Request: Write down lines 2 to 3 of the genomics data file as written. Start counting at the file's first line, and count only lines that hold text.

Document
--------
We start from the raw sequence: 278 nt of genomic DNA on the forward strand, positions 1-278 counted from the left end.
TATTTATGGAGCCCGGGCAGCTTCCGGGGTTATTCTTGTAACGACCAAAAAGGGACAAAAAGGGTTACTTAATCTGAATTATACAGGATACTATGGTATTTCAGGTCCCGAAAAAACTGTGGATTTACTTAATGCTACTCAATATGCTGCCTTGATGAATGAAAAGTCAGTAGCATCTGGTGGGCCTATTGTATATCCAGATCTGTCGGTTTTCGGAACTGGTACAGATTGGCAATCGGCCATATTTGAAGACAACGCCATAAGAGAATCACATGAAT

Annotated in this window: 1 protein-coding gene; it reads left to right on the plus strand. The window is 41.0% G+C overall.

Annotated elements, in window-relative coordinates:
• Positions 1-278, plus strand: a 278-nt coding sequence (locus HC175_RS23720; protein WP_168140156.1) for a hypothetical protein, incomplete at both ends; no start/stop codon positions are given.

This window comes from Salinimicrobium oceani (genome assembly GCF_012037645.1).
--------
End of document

TATTTATGGAGCCCGGGCAGCTTCCGGGGTTATTCTTGTAACGACCAAAAAGGGACAAAAAGGGTTACTTAATCTGAATTATACAGGATACTATGGTATTTCAGGTCCCGAAAAAACTGTGGATTTACTTAATGCTACTCAATATGCTGCCTTGATGAATGAAAAGTCAGTAGCATCTGGTGGGCCTATTGTATATCCAGATCTGTCGGTTTTCGGAACTGGTACAGATTGGCAATCGGCCATATTTGAAGACAACGCCATAAGAGAATCACATGAAT

Annotated in this window: 1 protein-coding gene; it reads left to right on the plus strand. The window is 41.0% G+C overall.